CARMEN M. CHAVEZ, ESQ.
Carmen Chavez is the ExecutiveDirector at Casa Cornelia Law Center, a pro bono law firm in San Diego. Casa Cornelia Law Center provides direct representation in humanitarian immigration applications, including asylum and related relief and protection, special immigrant juvenile status, U and T visas, and VAWA self-petitions and cancellation of removal. It is the only legal service provider in San Diego serving detained unaccompanied alien children and the primary legal service provider for non-detained unaccompanied alien children. For the last 20 years, Ms. Chavez has worked at Casa Cornelia in various capacities, initially as an Equal Justice Works Fellow, then Staff Attorney/Program Director/Associate Director, and currently serves as the Executive Director overseeing a staff of 30 and a volunteer base of over 400. As a Staff Attorney and then Associate Director, she provided direct representation and mentored volunteers handling cases before the USCIS, EOIR and the U.S. Ninth Circuit Court of Appeals. Ms. Chavez has served on task forces, committees, working groups and has given numerous presentations and trainings to the legal community, social workers, law enforcement, students, community groups, faith community, parents and clients. Ms. Chavez is a California licensed attorney and a graduate of Loyola Law School. To learn more about Casa Cornelia Law Center visit our website at www.CasaCornelia.org.
Dr. Gerber taught at San Diego State for 34 years as a member of the Economics Department. He served as Director of Latin American Studies and Director of International Business. He is the author of several books and articles about international economics, Mexico, and the US-Mexico border.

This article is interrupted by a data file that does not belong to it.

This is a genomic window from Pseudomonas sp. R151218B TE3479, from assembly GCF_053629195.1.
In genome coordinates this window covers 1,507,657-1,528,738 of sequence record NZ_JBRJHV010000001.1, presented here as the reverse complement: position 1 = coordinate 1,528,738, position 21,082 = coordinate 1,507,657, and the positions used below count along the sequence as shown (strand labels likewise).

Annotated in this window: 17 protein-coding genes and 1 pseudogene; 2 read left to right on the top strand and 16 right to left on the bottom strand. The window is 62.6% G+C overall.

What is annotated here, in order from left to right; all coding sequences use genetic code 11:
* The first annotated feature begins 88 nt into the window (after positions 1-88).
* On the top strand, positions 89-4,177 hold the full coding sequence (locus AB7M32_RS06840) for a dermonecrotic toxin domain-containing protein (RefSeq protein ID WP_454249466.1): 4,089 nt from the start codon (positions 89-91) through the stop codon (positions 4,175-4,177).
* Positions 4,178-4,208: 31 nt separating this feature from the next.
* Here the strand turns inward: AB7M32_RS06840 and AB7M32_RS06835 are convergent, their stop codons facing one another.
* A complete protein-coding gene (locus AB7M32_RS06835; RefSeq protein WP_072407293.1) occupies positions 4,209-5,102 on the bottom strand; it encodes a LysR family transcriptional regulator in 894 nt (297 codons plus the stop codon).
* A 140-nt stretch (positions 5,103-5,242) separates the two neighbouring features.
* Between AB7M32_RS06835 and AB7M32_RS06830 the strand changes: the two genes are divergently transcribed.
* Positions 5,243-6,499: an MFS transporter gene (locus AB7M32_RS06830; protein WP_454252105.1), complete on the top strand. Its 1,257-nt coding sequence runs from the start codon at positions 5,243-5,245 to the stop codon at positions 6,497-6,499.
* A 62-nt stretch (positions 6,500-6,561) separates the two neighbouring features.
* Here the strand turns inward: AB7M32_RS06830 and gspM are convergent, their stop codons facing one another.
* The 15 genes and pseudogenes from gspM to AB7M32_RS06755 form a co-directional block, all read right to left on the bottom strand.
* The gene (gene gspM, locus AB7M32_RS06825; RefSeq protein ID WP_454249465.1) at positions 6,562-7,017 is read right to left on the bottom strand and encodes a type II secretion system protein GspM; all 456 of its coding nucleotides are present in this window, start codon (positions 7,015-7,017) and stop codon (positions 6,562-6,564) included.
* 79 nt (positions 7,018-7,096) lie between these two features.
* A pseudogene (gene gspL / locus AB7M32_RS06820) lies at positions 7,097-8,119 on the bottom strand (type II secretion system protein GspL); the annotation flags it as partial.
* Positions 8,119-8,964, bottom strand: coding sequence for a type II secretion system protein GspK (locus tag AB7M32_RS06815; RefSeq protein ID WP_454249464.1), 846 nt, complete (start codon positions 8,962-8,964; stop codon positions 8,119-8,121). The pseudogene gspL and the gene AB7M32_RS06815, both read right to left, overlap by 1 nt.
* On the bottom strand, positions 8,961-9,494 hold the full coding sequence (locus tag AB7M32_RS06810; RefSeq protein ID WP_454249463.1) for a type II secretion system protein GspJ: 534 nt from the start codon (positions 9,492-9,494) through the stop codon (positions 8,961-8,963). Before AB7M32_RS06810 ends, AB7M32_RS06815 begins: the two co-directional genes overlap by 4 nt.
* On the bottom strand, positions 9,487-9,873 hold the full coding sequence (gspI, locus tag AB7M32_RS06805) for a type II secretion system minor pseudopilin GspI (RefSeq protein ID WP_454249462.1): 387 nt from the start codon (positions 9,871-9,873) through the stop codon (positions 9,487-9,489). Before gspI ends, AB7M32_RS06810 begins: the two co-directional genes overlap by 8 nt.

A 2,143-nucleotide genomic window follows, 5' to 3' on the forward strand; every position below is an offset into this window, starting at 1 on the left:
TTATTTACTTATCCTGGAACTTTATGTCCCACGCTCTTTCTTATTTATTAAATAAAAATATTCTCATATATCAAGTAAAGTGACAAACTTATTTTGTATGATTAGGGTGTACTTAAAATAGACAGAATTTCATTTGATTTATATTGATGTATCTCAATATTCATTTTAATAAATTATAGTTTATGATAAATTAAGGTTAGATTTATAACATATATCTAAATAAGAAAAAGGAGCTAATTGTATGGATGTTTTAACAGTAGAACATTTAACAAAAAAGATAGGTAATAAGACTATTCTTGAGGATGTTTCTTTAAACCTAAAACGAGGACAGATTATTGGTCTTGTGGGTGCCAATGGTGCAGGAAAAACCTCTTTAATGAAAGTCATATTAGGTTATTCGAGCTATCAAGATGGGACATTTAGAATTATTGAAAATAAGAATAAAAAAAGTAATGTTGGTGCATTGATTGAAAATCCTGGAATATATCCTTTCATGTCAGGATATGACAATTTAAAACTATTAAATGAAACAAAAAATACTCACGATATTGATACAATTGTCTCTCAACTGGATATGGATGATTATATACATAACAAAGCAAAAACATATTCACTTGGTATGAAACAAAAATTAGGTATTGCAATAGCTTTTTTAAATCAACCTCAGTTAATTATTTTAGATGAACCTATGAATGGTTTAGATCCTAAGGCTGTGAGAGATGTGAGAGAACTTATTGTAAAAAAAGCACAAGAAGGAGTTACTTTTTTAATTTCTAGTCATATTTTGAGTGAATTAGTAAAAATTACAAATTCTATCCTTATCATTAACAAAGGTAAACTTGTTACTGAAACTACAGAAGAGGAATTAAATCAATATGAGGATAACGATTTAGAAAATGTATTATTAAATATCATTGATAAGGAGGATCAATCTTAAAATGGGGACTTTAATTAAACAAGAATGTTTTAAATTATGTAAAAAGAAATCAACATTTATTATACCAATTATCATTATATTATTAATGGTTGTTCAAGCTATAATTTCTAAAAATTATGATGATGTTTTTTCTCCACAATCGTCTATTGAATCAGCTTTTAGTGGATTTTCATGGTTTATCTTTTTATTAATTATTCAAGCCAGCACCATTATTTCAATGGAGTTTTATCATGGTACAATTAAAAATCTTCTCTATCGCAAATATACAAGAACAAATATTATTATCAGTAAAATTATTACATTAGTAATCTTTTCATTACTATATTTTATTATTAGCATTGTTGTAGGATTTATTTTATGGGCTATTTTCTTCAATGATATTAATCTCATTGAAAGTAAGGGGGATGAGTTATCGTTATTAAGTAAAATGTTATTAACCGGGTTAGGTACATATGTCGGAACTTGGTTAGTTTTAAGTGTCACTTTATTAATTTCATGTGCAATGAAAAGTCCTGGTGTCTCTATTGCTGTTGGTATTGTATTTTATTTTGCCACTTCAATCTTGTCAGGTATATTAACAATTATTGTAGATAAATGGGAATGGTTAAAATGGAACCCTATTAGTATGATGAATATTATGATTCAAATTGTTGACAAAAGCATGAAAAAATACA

With 30 years in Specialty Coffee, Karen Cebreros is the founder of Organic Coffee and International Women's Coffee Alliance and Women of Coffee Microfinance, and lives in Rosarito.
Elisa Sabatini is President of both Via International and of Los Niños de Baja California, an independent Mexican non-profit. Elisa brings years of experience working throughout Latin America with an expertise in micro-finance and community development.
Andy Carey is Executive Director of the U.S.-Mexico Border Philanthropy Partnership. Additionally he is an Adjunct Faculty member at the University of San Diego teaching post graduate courses on International nonprofit management. He serves in many civic capacities including, the U.S. Environmental Protection Agency’s National Advisory Committee, Independent Districting Commission in Escondido, CA., and on the Advisory Board of St. Mary Catholic School in Escondido. In 2018 Mexico’s Ministry of Foreign Relations presented Andy with the Ohtli Award.
JOSEPHINE "JOSIE' TALAMANTEZ
Josephine "Josie" Talamantez is a historian from San Diego, California. She co-founded Chicano Park in 1970 and helped develop it into a cultural National Historic Landmark containing the largest collection of artistic murals in the United States. Talamantez was also the Chief of Programs for the California Arts Council, served as the director of the Centro Cultural de la Raza, and was on the board of the National Association of Latino Arts and Culture.